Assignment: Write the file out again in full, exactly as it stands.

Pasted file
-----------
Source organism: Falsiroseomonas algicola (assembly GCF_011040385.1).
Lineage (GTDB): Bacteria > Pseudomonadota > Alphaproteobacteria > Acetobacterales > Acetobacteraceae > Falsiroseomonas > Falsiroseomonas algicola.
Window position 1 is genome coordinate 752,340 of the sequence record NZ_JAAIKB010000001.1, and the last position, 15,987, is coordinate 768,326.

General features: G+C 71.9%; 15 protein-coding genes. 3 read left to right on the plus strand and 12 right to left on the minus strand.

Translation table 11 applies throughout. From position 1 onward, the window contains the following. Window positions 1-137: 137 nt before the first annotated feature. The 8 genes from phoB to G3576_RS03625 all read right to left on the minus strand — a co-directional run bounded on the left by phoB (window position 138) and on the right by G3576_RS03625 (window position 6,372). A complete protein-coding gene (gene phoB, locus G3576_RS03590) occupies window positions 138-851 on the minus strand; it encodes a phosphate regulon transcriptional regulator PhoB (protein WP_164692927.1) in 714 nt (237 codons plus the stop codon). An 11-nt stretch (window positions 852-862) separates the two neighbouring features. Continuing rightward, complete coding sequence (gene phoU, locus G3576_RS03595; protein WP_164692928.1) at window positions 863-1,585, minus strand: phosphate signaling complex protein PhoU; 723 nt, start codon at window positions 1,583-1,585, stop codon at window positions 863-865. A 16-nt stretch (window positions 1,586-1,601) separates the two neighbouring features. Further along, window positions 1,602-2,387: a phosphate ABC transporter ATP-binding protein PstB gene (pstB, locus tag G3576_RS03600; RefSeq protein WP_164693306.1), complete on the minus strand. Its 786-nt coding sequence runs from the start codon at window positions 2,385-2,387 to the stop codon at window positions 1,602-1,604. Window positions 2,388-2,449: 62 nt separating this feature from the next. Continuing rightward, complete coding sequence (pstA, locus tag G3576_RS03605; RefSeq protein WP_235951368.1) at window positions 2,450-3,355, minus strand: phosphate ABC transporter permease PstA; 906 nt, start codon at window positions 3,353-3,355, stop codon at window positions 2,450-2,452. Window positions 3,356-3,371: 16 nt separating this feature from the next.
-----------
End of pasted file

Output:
Source organism: Falsiroseomonas algicola (assembly GCF_011040385.1).
Lineage (GTDB): Bacteria > Pseudomonadota > Alphaproteobacteria > Acetobacterales > Acetobacteraceae > Falsiroseomonas > Falsiroseomonas algicola.
Window position 1 is genome coordinate 752,340 of the sequence record NZ_JAAIKB010000001.1, and the last position, 15,987, is coordinate 768,326.

General features: G+C 71.9%; 15 protein-coding genes. 3 read left to right on the plus strand and 12 right to left on the minus strand.

Translation table 11 applies throughout. From position 1 onward, the window contains the following. Window positions 1-137: 137 nt before the first annotated feature. The 8 genes from phoB to G3576_RS03625 all read right to left on the minus strand — a co-directional run bounded on the left by phoB (window position 138) and on the right by G3576_RS03625 (window position 6,372). A complete protein-coding gene (gene phoB, locus G3576_RS03590) occupies window positions 138-851 on the minus strand; it encodes a phosphate regulon transcriptional regulator PhoB (protein WP_164692927.1) in 714 nt (237 codons plus the stop codon). An 11-nt stretch (window positions 852-862) separates the two neighbouring features. Continuing rightward, complete coding sequence (gene phoU, locus G3576_RS03595; protein WP_164692928.1) at window positions 863-1,585, minus strand: phosphate signaling complex protein PhoU; 723 nt, start codon at window positions 1,583-1,585, stop codon at window positions 863-865. A 16-nt stretch (window positions 1,586-1,601) separates the two neighbouring features. Further along, window positions 1,602-2,387: a phosphate ABC transporter ATP-binding protein PstB gene (pstB, locus tag G3576_RS03600; RefSeq protein WP_164693306.1), complete on the minus strand. Its 786-nt coding sequence runs from the start codon at window positions 2,385-2,387 to the stop codon at window positions 1,602-1,604. Window positions 2,388-2,449: 62 nt separating this feature from the next. Continuing rightward, complete coding sequence (pstA, locus tag G3576_RS03605; RefSeq protein WP_235951368.1) at window positions 2,450-3,355, minus strand: phosphate ABC transporter permease PstA; 906 nt, start codon at window positions 3,353-3,355, stop codon at window positions 2,450-2,452. Window positions 3,356-3,371: 16 nt separating this feature from the next.